This grip on the G.O.P. apparatus would mean that the event which could unseat Johnson need not take place in the next four years. Even if no catastrophe occurs, Johnson's ability to hold supporters as different as southern conservatives and northern Negro leaders might easily collapse over an eight-year period. If racial tensions increase greatly, the artfice of a President capable of appealing to both groups might become too clear. This does not mean to imply that the elasticity Johnson has shown in seeking support is a bad thing: on the contrary, it is necessary to the consensual charade that many of our most successful Presidents have needed to play.
But consensus does require that the President point to some greater good in togetherness than the reward each follower sees as the end of a separate path. A series of racial riots met by tough police suppression in coming years would make it doubtful that the present consensus based on the prospect of a Great Society could endure.
These are considerations that make some centrists and liberals wish to support moderate Republicanism. But is it possible to keep moderate Republicanism as a viable political power under present conditions? It is easy to scoff at the idea that, as result of a single election, one of our national parties may be dying. Yet it will be difficult for the moderate Republicans to run again with a label which, if Goldwater forces do continue to speak for the G.O.P., will associate them with a philosophy unpalatable to their liberal constituents.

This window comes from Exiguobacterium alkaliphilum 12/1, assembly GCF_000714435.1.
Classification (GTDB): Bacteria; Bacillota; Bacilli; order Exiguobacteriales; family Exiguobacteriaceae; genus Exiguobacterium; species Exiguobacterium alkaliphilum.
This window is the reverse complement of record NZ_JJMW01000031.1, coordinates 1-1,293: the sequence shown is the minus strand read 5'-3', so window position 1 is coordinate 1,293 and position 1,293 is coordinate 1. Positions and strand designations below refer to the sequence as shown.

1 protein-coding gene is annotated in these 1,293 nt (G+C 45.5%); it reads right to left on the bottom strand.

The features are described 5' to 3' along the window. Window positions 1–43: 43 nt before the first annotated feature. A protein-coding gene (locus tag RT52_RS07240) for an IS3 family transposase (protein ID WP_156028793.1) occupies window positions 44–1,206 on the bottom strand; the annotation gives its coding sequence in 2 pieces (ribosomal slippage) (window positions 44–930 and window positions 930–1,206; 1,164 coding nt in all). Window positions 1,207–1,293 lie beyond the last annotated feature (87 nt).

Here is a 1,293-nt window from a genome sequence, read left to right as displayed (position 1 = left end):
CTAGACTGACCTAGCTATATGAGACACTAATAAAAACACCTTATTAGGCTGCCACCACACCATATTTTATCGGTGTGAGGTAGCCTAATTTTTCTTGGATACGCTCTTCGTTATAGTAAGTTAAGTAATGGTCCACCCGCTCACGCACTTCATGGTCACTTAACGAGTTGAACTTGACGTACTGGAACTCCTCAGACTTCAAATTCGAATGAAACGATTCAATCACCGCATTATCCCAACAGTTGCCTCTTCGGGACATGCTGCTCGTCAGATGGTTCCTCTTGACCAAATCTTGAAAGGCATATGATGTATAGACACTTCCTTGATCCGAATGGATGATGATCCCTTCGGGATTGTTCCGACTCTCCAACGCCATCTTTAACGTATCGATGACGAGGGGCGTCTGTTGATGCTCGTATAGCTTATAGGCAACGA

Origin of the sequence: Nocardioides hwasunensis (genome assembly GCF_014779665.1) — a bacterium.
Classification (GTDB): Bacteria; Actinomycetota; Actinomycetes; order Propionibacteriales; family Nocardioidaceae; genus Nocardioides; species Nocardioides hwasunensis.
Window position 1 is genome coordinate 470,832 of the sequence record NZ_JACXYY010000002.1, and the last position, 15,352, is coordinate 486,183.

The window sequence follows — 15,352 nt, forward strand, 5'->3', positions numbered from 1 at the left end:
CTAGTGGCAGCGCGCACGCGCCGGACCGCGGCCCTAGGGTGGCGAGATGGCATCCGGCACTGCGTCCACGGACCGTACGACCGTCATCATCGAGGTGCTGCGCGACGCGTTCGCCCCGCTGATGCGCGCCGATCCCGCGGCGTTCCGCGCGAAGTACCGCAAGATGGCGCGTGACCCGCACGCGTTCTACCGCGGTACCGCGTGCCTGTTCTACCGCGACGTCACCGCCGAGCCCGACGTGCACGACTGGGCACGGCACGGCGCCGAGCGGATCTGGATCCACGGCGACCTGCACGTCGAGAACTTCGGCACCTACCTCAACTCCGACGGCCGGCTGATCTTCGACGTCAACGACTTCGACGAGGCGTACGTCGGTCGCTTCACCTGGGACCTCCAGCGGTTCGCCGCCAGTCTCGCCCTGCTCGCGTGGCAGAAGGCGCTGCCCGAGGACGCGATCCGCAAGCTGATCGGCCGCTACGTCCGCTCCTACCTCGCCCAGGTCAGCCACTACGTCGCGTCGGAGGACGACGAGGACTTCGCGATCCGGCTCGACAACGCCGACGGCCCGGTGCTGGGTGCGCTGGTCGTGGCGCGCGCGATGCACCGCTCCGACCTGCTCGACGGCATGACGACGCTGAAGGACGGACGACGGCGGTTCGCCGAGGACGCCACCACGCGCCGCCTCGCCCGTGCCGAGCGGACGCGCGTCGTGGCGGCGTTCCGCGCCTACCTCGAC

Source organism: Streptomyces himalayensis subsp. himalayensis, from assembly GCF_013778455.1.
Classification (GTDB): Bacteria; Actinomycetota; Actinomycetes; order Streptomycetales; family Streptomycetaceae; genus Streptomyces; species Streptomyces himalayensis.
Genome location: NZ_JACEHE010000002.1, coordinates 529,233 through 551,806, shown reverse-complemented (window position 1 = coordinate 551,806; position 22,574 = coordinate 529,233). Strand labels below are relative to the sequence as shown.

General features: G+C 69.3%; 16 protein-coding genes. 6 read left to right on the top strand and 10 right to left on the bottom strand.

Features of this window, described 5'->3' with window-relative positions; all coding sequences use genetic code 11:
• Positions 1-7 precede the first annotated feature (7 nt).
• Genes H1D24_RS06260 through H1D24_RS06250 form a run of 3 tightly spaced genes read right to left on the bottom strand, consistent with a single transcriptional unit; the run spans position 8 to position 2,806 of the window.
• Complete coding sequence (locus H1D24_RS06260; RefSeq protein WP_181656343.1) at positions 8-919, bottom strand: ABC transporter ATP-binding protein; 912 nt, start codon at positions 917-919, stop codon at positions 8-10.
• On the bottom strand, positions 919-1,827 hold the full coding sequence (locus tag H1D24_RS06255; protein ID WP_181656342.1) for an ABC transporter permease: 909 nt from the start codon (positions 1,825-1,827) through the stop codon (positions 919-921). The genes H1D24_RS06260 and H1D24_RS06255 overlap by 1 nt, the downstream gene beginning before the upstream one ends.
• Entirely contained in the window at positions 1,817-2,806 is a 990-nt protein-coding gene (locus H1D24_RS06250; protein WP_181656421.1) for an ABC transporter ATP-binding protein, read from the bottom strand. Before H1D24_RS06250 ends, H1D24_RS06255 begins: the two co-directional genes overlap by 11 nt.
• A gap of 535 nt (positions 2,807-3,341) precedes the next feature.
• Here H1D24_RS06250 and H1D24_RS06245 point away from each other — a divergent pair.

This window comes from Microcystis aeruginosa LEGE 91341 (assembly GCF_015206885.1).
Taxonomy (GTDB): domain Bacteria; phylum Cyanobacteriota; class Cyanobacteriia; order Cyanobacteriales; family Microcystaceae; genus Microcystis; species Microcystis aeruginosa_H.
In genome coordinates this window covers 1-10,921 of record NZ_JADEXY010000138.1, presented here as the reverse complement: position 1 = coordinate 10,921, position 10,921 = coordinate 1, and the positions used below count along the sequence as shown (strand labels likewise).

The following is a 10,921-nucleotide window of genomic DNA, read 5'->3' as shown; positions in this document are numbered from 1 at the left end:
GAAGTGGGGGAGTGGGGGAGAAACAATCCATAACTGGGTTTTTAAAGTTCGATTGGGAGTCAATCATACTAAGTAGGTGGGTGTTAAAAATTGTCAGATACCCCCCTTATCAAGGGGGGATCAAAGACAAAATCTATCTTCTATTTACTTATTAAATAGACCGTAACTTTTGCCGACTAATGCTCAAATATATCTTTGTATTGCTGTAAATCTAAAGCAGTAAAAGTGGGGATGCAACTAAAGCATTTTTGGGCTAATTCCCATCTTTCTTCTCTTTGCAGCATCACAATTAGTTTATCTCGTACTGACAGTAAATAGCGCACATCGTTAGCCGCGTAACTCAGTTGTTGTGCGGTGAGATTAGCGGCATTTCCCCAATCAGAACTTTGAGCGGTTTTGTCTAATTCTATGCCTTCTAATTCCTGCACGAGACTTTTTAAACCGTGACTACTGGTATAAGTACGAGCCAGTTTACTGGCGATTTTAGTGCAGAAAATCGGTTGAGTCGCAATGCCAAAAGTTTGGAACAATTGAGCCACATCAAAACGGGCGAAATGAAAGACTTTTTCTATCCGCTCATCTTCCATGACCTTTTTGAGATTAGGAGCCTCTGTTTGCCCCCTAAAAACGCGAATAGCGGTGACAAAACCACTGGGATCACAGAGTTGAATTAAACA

Another great obstacle to their survival is Lyndon Johnson himself, who seems by a process of rapid political mutation to have become more fit than they to occupy their evolutionary niche. It is likely that many businessmen prefer Johnson to Rockefeller. It is not impossible that quite a few industrialists secretly prefer him to Scranton.
What, then, if Goldwater's stratagems to hold party machinery succeed yet nothing appears that would make it possible for him to topple the Democratic consensus? The country would be left for a while with the kind of one-party predominance that has visited the United States from time to time: government which has the deceptive appearance of the "factionless" dream which some of the Founding Fathers entertained.
This would mean that the great power struggle after 1972, if Johnson neither dies nor is assassinated, would be to succeed him from within the party, not to oppose him from without. This is the privilege for which Humphrey and Kennedy are now contending.
Would one-party politics, if it came, be just a phase in the cyclical fortunes of American parties, or would it signify a step toward the increasing number of essentially one-party systems which are emerging in both democratic and totalitarian countries everywhere?
The answer is not foreordained: it must depend partly on Johnson's skill in maintaining the consensus; partly on the course of racial and foreign crises; and partly on whether groups to the right and left of Democratic center succeed in formulating realistic alternatives to centrist policies. So far, the capacity to think out such policies is something that neither side has shown any signs of developing.